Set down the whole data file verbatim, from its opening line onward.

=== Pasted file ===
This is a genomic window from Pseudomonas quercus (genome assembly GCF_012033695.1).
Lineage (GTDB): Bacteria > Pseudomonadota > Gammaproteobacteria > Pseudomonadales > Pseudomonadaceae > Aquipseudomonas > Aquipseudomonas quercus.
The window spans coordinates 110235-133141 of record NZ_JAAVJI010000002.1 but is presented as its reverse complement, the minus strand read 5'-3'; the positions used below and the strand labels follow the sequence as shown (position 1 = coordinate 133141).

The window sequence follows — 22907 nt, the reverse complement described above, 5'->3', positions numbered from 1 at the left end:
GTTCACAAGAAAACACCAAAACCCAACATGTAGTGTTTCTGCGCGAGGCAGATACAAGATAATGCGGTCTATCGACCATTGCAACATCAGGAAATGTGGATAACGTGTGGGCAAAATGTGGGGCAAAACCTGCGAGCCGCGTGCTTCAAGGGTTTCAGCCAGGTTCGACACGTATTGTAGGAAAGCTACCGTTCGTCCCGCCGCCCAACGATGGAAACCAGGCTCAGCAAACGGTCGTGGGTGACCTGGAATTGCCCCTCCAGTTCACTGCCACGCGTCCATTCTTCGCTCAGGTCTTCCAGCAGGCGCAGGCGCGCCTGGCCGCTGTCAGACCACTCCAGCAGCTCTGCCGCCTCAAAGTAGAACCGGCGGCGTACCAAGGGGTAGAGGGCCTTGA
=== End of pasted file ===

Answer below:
This is a genomic window from Pseudomonas quercus (genome assembly GCF_012033695.1).
Lineage (GTDB): Bacteria > Pseudomonadota > Gammaproteobacteria > Pseudomonadales > Pseudomonadaceae > Aquipseudomonas > Aquipseudomonas quercus.
The window spans coordinates 110235-133141 of record NZ_JAAVJI010000002.1 but is presented as its reverse complement, the minus strand read 5'-3'; the positions used below and the strand labels follow the sequence as shown (position 1 = coordinate 133141).

The window sequence follows — 22907 nt, the reverse complement described above, 5'->3', positions numbered from 1 at the left end:
GTTCACAAGAAAACACCAAAACCCAACATGTAGTGTTTCTGCGCGAGGCAGATACAAGATAATGCGGTCTATCGACCATTGCAACATCAGGAAATGTGGATAACGTGTGGGCAAAATGTGGGGCAAAACCTGCGAGCCGCGTGCTTCAAGGGTTTCAGCCAGGTTCGACACGTATTGTAGGAAAGCTACCGTTCGTCCCGCCGCCCAACGATGGAAACCAGGCTCAGCAAACGGTCGTGGGTGACCTGGAATTGCCCCTCCAGTTCACTGCCACGCGTCCATTCTTCGCTCAGGTCTTCCAGCAGGCGCAGGCGCGCCTGGCCGCTGTCAGACCACTCCAGCAGCTCTGCCGCCTCAAAGTAGAACCGGCGGCGTACCAAGGGGTAGAGGGCCTTGA